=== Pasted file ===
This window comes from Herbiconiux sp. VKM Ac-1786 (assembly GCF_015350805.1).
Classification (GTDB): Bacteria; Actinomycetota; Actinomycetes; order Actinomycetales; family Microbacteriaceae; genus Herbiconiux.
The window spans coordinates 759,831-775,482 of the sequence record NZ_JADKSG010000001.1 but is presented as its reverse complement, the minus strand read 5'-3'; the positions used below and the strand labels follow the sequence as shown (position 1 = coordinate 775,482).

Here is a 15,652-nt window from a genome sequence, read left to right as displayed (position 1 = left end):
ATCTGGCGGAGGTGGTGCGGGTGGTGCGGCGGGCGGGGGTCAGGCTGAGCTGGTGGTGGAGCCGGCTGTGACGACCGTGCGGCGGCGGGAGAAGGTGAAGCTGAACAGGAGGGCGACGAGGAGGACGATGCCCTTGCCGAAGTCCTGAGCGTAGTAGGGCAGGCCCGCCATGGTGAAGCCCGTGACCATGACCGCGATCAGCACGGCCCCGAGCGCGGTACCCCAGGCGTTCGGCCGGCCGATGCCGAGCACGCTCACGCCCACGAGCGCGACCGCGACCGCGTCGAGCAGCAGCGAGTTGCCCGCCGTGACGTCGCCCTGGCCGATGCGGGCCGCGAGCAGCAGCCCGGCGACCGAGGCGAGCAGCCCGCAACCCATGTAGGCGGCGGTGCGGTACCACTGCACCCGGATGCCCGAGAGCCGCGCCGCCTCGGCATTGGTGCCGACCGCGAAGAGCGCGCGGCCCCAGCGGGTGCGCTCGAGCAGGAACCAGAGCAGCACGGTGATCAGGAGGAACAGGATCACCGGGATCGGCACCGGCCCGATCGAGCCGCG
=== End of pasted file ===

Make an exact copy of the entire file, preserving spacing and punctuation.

This window comes from Herbiconiux sp. VKM Ac-1786 (assembly GCF_015350805.1).
Classification (GTDB): Bacteria; Actinomycetota; Actinomycetes; order Actinomycetales; family Microbacteriaceae; genus Herbiconiux.
The window spans coordinates 759,831-775,482 of the sequence record NZ_JADKSG010000001.1 but is presented as its reverse complement, the minus strand read 5'-3'; the positions used below and the strand labels follow the sequence as shown (position 1 = coordinate 775,482).

Here is a 15,652-nt window from a genome sequence, read left to right as displayed (position 1 = left end):
ATCTGGCGGAGGTGGTGCGGGTGGTGCGGCGGGCGGGGGTCAGGCTGAGCTGGTGGTGGAGCCGGCTGTGACGACCGTGCGGCGGCGGGAGAAGGTGAAGCTGAACAGGAGGGCGACGAGGAGGACGATGCCCTTGCCGAAGTCCTGAGCGTAGTAGGGCAGGCCCGCCATGGTGAAGCCCGTGACCATGACCGCGATCAGCACGGCCCCGAGCGCGGTACCCCAGGCGTTCGGCCGGCCGATGCCGAGCACGCTCACGCCCACGAGCGCGACCGCGACCGCGTCGAGCAGCAGCGAGTTGCCCGCCGTGACGTCGCCCTGGCCGATGCGGGCCGCGAGCAGCAGCCCGGCGACCGAGGCGAGCAGCCCGCAACCCATGTAGGCGGCGGTGCGGTACCACTGCACCCGGATGCCCGAGAGCCGCGCCGCCTCGGCATTGGTGCCGACCGCGAAGAGCGCGCGGCCCCAGCGGGTGCGCTCGAGCAGGAACCAGAGCAGCACGGTGATCAGGAGGAACAGGATCACCGGGATCGGCACCGGCCCGATCGAGCCGCG